platformsThe European Human Brain Project seems to be running into problems. This Guardian report notes that an open letter of protest has been published by 170 unhappy neuroscientists. They are seeking to influence and extend a review that is due, hoping they can get a change of direction. I don’t know a great deal about the relevant EU bureaucracy, but I should think the letter-writers’ chances of success are small, not least because in Henry Markram they’re up against a project leader who is determined, resourceful, and not lacking support of his own. There’s a response to the letter here.

It is a little hard to work out exactly what the disagreement is about; the Guardian seems to smoosh together the current objections of former insiders with the criticisms of those who thought the project was radically premature in the first place. I find myself trying to work out what the protestors want, from Markram’s disparaging remarks about them, rather the way we have to reconstruct some ancient heresies from the rebuttals of the authorities, the only place where details survive.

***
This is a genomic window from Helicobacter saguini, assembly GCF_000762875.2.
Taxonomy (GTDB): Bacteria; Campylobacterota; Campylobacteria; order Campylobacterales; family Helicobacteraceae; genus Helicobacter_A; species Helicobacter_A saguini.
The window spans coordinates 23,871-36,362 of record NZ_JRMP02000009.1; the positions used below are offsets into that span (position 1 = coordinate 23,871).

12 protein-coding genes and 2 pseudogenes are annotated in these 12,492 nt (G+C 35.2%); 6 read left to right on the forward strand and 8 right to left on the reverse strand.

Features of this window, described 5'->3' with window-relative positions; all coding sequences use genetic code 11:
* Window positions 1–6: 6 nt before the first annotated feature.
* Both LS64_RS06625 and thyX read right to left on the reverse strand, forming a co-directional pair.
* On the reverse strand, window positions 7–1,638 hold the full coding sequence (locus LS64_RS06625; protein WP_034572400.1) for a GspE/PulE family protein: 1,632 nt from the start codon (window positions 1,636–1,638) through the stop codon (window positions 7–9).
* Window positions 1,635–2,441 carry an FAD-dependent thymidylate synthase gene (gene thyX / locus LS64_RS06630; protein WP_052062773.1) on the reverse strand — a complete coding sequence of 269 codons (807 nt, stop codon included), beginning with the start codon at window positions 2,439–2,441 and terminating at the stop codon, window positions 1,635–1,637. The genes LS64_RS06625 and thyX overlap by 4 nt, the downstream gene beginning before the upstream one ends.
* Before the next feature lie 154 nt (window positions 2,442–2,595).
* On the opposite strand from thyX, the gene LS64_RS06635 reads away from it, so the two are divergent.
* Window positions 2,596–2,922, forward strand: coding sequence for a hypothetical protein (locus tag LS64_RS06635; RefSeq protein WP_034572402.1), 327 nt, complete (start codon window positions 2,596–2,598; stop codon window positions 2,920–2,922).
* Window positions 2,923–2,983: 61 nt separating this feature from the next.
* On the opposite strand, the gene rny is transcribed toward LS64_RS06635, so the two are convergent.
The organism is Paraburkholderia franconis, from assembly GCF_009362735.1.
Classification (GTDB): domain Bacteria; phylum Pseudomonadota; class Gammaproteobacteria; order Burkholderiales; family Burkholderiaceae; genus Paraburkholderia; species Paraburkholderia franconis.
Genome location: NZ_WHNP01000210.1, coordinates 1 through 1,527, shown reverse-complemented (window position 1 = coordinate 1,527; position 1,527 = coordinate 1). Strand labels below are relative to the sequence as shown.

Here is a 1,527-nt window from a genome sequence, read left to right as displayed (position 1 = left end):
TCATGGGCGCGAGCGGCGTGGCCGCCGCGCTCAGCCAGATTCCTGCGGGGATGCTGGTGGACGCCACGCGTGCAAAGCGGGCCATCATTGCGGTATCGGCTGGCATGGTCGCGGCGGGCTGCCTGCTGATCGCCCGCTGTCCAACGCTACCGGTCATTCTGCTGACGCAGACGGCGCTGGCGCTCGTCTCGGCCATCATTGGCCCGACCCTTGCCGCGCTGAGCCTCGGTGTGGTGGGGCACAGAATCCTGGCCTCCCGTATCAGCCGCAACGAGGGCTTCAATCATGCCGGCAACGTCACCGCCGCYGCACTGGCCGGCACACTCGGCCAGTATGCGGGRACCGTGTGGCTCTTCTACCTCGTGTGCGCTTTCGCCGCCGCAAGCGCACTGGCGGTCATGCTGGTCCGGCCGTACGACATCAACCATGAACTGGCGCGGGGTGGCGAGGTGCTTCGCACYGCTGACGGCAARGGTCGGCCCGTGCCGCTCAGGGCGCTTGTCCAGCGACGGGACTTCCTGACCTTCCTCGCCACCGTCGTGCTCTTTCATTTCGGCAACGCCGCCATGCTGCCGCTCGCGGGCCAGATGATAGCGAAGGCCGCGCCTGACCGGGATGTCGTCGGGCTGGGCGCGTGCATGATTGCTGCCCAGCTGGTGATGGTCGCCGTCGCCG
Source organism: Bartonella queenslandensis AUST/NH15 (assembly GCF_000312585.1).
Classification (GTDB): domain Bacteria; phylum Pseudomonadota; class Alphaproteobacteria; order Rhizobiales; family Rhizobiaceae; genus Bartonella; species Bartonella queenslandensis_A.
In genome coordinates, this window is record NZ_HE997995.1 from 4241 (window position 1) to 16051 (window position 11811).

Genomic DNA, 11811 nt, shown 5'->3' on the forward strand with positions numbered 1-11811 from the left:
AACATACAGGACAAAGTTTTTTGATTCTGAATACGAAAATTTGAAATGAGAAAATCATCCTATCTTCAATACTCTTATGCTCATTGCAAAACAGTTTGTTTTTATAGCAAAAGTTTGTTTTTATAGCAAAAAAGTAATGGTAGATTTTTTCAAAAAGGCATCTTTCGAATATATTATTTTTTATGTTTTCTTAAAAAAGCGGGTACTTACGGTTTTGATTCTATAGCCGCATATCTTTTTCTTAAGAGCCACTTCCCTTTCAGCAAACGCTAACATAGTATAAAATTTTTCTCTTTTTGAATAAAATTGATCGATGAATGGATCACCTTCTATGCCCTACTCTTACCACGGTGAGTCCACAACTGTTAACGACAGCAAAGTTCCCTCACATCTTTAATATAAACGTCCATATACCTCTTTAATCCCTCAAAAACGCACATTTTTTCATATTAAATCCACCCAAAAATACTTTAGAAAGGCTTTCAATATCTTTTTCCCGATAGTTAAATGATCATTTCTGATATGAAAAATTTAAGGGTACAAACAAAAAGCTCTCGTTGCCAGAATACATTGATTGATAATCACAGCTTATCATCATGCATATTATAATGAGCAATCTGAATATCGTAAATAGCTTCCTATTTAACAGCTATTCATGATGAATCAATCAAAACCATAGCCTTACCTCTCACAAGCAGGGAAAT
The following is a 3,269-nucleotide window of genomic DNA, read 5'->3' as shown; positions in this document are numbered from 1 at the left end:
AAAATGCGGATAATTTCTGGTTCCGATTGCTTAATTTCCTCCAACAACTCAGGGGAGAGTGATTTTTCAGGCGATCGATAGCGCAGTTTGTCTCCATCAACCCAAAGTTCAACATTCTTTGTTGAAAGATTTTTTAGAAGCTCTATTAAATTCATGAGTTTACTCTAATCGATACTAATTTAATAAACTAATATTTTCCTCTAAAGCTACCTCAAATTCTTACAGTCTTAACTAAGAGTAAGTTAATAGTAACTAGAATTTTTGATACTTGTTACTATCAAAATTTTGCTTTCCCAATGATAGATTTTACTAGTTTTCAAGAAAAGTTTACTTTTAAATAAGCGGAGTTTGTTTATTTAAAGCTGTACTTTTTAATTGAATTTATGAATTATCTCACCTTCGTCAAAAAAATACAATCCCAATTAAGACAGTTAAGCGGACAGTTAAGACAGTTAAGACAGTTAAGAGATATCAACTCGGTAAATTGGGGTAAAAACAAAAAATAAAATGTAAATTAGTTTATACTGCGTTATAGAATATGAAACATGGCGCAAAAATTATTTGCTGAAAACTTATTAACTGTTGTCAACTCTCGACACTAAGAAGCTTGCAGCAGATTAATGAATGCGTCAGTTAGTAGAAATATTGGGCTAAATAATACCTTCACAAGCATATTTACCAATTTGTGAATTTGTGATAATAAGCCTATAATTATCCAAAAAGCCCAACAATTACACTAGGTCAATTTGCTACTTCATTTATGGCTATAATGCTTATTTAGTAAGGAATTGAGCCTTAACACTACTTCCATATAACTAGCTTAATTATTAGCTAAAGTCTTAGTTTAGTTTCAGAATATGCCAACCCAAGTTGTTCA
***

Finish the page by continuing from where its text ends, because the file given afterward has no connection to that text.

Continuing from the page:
We’re told the disagreement is between those who study behaviour at a high level and the project leaders who want to build simulations from the bottom up. In particular some cognitive neuroscience projects have been ‘demoted’ to partner status. People say the project has been turned into a technology one: Markram says it always was:  he suggests that piling up more data is useless and that instead he’s doing an ICT project which will provide a platform for integrating the data, and that it’s all coming out of an ICT budget anyway.